Agencies must have early warning systems in place to recognize symptoms and identify officers experiencing a decline in productivity or a lack of motivation.24 Computer software programs can recognize possible early warning signs, such as decline in performance, suspicious sick leave patterns, unreasonable uses of force, and increased complaints. Such issues can indicate personal problems that result in a lack of motivation and productivity.

Several theories of motivation exist that supervisors could consider, including Maslow’s Hierarchy of Needs, Herzberg’s Motivation-Hygiene Theory, and McGregor’s X and Y.25 Administrators can learn many positive, as well as negative, points from these theories, but they all have one thing in common—the idea that supervisors must know their people.26 To effectively manage motivation and productivity, leaders must possess the human skills needed to work with employees and have the empathy to understand their issues.27 This idea also means that supervisors must work as a team with officers and build a cooperative effort for the common goal of the agency. By working closely with and understanding officers, effective leaders can identify problems earlier and create effective solutions to deal with those issues.

Physical fitness holds importance when discussing individual motivation and performance. Of course the first step of being productive in an organization is actually coming to work. Officers who participate in regular exercise programs less likely will develop health-related problems that keep them away from the job and negatively affect their work performance.28 A police officer’s job involves interacting with the public, entering and exiting police cars, walking up steps, apprehending suspects, and performing other physical activities dependent on a high level of physical fitness. Law enforcement leaders must take a hard look at agency physical training standards and long-term health programs to help ensure the highest levels of efficiency and effectiveness.29

Much of a patrol officer’s day is sedentary, often involving seemingly mundane duties, like operating radar from within cars or conducting routine patrol. But, such activities can be interrupted when officers receive calls to apprehend suspects or handle volatile situations. The dramatic increase in heart rate and adrenaline can strain vital organs and muscles not conditioned for this type of response.30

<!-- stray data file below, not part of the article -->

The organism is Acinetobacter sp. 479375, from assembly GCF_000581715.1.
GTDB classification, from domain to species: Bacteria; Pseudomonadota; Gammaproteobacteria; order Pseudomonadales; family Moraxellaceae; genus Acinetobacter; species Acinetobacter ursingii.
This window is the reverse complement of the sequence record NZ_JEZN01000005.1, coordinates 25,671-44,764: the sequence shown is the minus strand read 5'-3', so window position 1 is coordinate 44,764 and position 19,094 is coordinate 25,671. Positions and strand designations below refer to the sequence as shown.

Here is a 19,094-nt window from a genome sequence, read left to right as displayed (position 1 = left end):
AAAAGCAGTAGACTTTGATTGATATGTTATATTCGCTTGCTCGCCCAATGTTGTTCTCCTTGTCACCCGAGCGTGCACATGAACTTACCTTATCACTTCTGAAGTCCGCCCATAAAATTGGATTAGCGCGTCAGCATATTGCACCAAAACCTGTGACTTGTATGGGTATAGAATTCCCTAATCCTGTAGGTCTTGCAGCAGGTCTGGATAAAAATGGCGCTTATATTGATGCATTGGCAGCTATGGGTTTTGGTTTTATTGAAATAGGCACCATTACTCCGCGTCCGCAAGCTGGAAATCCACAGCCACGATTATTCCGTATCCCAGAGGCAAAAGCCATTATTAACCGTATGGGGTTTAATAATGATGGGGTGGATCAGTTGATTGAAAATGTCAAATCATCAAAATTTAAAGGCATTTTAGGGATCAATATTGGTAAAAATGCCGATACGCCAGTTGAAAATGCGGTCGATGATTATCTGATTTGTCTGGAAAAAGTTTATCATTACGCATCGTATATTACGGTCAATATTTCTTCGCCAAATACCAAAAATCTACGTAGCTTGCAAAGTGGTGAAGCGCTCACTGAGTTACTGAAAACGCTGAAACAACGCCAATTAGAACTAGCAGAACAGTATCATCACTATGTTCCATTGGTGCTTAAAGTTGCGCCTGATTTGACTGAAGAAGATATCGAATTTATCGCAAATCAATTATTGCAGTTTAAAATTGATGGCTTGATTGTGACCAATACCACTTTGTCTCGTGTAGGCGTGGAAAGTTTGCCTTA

Although often considered a responsibility of management, a certain level of motivation must come from within the individual.

Related to health, fitness, and productivity, actual costs are significantly more than once thought. The average employer has $3.00 worth of health-related productivity costs for every $1.00 spent on actual medical expenses.31 This information is important for administrators and reinforces the reality that healthy employees bode well for business.

The profession of criminal justice is similar to others where the productivity of employees is vital to the bottom line. Whether a business involves farming, sales, construction, teaching, or public safety, evidence indicates that the motivation of the person doing the job is directly proportionate to the level of productivity in that industry.32 In a criminal justice organization, individual health is important for improving attendance and productivity and related to the safety of the officer and the public. Most law enforcement personnel agree that appropriate physical fitness ensures safe and effective completion of essential job functions.33